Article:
Alchemical Emblem Tarot
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 Deck creation and/or publication process
Adam MacClean : These tarot decks are essentially hand made. This does not mean, however, that they are produced in an amateurish way, but I have drawn on my 30 years experience of printing and binding books in order to make these tarots. I hope people will come to see them as something a bit special, neither the mass produced output of card makers, nor the clumsy though often charming attempts by artists at self-publishing their tarots.
The first stage is a dialogue and negotiation with the artist about how the cards are to be produced. Here we have to decide on the backs, the framing of the images, whether to place the images in a border or print them full face, the final size of the cards, the lamination style and any additional information which would be included. As an artist myself I try and work sensitively with the artist rather than imposing my own views onto their project, though there are some technical limitations which have to be taken into account.
As the card production is a hand process, I am unable initially to produce 78 card decks as the final price would be very high (possibly £150), and instead I intend for the first few batches at least only to do Majors only decks. When I take into account all the production costs and time, I find I can sell these for £50.
Once the artist is happy with the sample productions, we decide to go ahead and make a clear contract. The artist gets paid a modest royalty plus they receive a number of copies of their deck a part of the deal. I then print the 100 limited edition cards which I send to the artist for them to sign and number.
The deck is then printed on a high quality laser printer. This is not one of the cheap consumer oriented printers (which produce poor results) but the printer I use for producing my coloured books and prints. This cost me £3000 and its running cost are also extremely high. However, its advantages are that it produces consistent images with great colour saturation and precision. One of the problems with cards are that they are to be observed close to the eye, unlike a print or poster. This means that the dot size must be much smaller than the usual printer, otherwise one becomes too aware of the half-tone dots when looking at the fine details. My printer can create these very fine dots and thus clearly shows the detail of the artwork.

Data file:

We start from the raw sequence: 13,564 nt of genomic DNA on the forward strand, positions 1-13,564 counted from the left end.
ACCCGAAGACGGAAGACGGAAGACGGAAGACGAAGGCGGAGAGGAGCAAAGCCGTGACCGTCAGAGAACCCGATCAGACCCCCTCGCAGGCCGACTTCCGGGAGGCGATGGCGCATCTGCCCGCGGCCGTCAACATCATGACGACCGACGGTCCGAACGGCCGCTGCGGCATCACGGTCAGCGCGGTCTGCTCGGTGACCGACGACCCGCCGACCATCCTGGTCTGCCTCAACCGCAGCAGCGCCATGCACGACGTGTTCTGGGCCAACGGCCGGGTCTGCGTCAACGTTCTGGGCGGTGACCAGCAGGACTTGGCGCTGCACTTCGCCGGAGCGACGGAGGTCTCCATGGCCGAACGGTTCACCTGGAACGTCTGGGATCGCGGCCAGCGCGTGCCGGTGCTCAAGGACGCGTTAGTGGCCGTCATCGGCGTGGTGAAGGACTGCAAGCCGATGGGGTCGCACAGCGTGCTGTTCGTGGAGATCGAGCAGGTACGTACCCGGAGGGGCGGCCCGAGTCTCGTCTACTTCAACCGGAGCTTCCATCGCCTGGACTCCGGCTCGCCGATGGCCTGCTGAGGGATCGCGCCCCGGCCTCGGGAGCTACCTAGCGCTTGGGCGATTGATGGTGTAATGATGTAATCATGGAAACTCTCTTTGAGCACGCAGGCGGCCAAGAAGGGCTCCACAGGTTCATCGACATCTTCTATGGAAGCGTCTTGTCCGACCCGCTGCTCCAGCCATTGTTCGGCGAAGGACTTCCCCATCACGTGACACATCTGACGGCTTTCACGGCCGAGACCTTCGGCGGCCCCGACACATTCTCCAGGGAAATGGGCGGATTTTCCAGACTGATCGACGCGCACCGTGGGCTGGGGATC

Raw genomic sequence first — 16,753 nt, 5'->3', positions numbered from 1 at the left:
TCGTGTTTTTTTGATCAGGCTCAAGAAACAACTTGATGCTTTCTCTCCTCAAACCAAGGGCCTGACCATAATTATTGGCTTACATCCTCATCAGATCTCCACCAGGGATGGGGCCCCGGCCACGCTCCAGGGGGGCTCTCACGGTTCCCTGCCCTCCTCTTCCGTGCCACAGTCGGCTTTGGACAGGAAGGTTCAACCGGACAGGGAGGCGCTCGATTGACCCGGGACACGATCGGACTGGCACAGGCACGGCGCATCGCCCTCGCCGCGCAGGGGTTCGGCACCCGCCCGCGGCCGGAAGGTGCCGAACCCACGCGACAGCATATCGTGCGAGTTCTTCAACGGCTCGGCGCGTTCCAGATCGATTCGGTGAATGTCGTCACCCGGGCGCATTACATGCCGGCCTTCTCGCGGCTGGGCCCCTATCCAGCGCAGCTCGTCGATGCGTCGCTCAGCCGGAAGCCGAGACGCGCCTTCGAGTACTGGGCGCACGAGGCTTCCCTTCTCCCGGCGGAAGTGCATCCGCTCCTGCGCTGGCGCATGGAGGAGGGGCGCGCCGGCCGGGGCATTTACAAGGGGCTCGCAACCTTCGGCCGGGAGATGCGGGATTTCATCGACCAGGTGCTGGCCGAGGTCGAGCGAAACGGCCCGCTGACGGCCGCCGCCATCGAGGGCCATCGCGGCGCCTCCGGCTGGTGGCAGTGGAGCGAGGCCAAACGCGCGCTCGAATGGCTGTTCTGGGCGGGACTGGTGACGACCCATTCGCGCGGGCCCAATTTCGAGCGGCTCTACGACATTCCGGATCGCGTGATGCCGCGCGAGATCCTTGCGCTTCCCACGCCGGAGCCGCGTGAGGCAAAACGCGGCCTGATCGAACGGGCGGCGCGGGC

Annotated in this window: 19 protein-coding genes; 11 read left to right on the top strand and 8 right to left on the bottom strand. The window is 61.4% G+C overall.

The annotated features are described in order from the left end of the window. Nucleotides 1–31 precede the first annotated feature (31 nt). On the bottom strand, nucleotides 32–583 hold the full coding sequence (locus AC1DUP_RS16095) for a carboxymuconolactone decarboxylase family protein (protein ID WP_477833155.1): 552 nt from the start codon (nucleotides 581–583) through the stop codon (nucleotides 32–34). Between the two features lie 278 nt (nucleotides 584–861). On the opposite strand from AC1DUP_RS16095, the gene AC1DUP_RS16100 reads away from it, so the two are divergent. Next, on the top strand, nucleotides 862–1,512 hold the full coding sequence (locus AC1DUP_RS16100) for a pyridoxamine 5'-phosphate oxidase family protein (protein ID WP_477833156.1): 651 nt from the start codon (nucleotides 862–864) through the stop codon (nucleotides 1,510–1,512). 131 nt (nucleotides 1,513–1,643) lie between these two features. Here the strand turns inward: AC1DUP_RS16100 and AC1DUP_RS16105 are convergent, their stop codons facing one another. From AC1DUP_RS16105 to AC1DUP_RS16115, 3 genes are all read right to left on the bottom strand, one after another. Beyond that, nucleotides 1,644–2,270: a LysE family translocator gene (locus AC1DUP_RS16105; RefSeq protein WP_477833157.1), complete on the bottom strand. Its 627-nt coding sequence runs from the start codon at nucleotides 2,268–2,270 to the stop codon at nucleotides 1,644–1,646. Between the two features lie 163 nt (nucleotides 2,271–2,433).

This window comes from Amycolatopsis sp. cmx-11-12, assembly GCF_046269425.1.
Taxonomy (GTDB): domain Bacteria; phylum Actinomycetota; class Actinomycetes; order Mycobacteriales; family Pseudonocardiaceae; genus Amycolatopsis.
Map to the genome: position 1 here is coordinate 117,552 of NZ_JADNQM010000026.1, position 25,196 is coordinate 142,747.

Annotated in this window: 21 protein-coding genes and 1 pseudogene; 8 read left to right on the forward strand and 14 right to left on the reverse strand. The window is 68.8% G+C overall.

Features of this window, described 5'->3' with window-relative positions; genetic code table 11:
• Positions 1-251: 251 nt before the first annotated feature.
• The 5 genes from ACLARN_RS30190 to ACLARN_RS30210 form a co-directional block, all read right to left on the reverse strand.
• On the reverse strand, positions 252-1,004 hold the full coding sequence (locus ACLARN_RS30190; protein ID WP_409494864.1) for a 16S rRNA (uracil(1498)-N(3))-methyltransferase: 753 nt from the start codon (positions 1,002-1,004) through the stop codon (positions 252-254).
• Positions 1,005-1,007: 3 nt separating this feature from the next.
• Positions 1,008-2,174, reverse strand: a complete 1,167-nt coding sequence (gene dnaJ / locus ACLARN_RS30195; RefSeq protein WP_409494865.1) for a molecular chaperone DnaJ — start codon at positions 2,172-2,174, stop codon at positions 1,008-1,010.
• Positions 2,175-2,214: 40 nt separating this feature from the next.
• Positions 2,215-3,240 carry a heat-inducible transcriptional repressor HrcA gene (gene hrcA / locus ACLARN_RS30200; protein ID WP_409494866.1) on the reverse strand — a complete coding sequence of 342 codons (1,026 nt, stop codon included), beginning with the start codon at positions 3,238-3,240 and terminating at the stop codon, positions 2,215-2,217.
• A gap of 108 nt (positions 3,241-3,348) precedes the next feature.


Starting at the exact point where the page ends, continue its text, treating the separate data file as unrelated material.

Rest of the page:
The next stage is lamination. Here I use a hot lamination technique. This is a very slow process as each sheet has to be hand fed. One can either use glossy laminate, which shows the best detail and gives vivid colours, or a matt laminate, which softens and flattens the contrast in the image. The matt laminate is suitable for certain decks and the gloss for others. I leave the final decision to the artist, as it depends on the effect they want to achieve.
Then follows the most challenging and exacting stages of all - that is, cutting the cards. This is where most self-publishers fall down. One cannot realistically use a trimmer for this, as there is almost no way you can cut multiple cards with these devices and the accuracy is poor as well. Instead I use a proper paper guillotine, with a vertical moving blade. Although this can cut 50 sheets in one go, in practice one finds that the laminated cards slip if cut in a high pile and one has to use such a high pressure that the cards can be damaged. So I have to cut these in small bunches in stacks of 10 or 12 at a time. So it takes about two full days work just to cut the printed sheets into cards.
Then they have to be made up into decks - a nice easy task on a large tabletop. Then the corners are rounded using a special professional cutter which can cut one corner of a full 22 card deck in one slice.
Finally, I make the decks up into the boxes. I have looked at various methods for packaging tarot cards and the one I prefer, as the most appropriate storage medium, is the simple, lidded box. I buy these custom-sized and paste on a image identifying the deck onto the top lid. I then paste in a little ribbon that enables the cards to be lifted up easily out of the box. Then we are finished !
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